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All Internet is Local: Information Pools and Search Engine Representation of International Affairs

Tuesday, October 4, 2022 | 1:00 PM - 2:00 PM (Pacific)

William J. Perry Conference Room

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About the Event: How do perceptions of international affairs vary between countries? To what extent do technology companies mediate these perceptions? International relations scholarship has largely neglected the role of internet search engines, yet they are a ubiquitous method by which people seek information about the world. This study conducts a large-scale audit of Google Search Engine Result Pages (SERPs) for various topics related to international affairs. Our preliminary results indicate three patterns. First, variation in localized results strongly correlates with user language, suggesting that language is a primary factor mediating people’s exposure to information about international affairs. Second, we find significant differences in the reach of ideological content, including state propaganda as well as material from transnational advocacy networks. Finally, we trace how SERPs change in response to salient events. Analyzing results related to the 2022 Ukraine crisis generated both before and after the Russian invasion, we find that geographic clustering in the content of SERPs becomes more substantial following the invasion, suggesting an increase in localization. Substantively, this analysis contributes to several literatures, including the role of technology in international politics, surveillance capitalism, and AI governance. Methodologically, this paper is the first in the field (to our knowledge) to use SBERT, a state-of-the-art natural language processing model for sentence embeddings.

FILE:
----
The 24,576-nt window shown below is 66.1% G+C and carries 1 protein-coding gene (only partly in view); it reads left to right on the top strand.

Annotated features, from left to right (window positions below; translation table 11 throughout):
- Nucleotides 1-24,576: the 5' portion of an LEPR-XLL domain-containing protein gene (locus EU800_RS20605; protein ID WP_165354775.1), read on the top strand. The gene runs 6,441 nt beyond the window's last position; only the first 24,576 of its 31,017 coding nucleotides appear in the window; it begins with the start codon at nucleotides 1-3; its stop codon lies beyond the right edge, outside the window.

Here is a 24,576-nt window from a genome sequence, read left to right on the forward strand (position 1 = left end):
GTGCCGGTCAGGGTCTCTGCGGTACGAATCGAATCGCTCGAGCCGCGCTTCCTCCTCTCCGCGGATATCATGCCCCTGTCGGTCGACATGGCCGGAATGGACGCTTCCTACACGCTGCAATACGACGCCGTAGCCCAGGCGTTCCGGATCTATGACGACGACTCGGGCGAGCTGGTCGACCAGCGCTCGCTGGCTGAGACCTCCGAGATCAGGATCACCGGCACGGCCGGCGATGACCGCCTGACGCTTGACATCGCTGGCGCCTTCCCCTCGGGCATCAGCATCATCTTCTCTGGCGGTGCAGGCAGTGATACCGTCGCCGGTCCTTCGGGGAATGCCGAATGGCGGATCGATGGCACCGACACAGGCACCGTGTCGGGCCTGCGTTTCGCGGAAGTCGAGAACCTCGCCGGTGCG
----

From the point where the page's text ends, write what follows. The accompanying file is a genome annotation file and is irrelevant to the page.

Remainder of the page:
About the Speaker: Rochelle Terman is an Assistant Professor of Political Science at the University of Chicago. She received her Ph.D. in Political Science with a designated emphasis in Gender & Women’s Studies from the University of California, Berkeley. Before coming to Chicago, she was a Postdoctoral Fellow at the Center for International Security and Cooperation at Stanford University. Her research interests focus on international norms, human rights, and computational social science.

 All CISAC events are scheduled using the Pacific Time Zone.